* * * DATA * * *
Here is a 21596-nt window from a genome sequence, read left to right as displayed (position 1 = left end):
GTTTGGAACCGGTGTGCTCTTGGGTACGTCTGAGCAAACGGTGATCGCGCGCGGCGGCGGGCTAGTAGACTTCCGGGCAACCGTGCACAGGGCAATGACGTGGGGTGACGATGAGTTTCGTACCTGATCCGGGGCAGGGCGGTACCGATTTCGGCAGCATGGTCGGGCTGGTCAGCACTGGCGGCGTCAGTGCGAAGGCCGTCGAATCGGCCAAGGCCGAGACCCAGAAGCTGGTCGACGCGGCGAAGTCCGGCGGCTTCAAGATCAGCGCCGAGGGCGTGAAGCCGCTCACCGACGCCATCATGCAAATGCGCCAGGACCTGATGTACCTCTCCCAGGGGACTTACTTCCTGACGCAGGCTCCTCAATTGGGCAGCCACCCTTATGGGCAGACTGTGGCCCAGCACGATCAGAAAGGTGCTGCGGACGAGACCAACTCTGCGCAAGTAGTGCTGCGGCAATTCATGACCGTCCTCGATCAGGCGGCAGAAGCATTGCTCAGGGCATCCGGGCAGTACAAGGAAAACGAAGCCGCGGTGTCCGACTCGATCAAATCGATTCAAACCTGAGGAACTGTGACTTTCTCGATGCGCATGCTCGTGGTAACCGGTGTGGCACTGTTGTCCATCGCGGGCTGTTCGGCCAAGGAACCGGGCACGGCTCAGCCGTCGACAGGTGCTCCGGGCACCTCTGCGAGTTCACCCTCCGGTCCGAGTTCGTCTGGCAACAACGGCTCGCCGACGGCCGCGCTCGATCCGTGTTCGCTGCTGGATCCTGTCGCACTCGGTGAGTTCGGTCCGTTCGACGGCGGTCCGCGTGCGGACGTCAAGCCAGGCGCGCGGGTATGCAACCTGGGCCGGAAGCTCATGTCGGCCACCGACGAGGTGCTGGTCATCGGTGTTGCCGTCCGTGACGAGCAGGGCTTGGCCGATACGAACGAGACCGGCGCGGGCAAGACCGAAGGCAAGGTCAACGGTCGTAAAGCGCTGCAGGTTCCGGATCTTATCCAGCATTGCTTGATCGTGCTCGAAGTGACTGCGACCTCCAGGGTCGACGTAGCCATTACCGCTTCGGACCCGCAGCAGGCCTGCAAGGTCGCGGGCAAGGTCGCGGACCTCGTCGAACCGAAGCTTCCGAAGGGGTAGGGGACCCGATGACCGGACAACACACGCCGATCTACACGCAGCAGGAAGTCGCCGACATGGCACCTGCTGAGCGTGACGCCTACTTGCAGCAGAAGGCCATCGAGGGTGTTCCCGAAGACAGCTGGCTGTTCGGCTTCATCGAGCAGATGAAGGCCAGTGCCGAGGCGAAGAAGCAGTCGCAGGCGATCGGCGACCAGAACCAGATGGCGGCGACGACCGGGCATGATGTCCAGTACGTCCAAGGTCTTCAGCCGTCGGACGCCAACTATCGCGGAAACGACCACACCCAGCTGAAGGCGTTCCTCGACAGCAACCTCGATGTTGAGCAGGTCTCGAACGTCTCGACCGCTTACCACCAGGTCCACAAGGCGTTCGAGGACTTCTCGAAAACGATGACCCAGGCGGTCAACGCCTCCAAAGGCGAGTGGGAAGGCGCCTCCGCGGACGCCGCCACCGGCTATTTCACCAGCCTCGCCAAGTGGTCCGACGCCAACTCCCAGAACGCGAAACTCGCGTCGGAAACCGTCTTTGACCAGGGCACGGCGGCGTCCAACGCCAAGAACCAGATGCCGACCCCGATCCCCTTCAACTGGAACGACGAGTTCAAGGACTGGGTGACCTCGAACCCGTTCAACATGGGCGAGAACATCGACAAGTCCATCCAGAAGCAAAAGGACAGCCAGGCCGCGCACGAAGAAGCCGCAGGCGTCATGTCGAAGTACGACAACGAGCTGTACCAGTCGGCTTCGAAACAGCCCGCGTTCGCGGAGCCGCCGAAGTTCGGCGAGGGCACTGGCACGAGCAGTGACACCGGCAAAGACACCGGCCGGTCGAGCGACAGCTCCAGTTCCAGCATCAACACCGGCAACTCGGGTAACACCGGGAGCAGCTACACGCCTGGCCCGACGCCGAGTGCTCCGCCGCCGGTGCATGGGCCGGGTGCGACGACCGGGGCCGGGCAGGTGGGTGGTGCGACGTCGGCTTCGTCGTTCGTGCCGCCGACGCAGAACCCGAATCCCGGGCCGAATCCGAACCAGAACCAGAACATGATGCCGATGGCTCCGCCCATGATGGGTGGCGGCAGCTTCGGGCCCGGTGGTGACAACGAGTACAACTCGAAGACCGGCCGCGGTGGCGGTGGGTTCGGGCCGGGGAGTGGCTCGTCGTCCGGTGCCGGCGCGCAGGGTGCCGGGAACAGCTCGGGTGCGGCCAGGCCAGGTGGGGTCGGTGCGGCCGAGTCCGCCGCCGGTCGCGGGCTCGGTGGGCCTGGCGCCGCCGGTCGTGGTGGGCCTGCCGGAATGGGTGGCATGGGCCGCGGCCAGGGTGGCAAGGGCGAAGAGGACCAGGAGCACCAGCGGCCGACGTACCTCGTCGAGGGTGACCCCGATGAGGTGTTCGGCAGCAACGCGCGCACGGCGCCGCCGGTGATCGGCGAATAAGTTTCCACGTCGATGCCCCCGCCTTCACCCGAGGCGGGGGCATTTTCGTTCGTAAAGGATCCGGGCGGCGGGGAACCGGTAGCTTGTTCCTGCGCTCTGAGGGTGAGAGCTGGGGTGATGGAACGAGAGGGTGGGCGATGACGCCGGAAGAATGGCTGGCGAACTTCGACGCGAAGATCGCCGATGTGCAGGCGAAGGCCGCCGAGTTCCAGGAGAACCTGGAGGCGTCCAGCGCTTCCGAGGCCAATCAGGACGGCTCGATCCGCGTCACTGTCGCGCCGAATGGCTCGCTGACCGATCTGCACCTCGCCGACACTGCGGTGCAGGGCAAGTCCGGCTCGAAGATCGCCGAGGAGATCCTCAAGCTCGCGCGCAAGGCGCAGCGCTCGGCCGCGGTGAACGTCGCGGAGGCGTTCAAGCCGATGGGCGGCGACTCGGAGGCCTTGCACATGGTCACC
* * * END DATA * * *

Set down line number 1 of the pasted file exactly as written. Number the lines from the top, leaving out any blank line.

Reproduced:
Here is a 21596-nt window from a genome sequence, read left to right as displayed (position 1 = left end):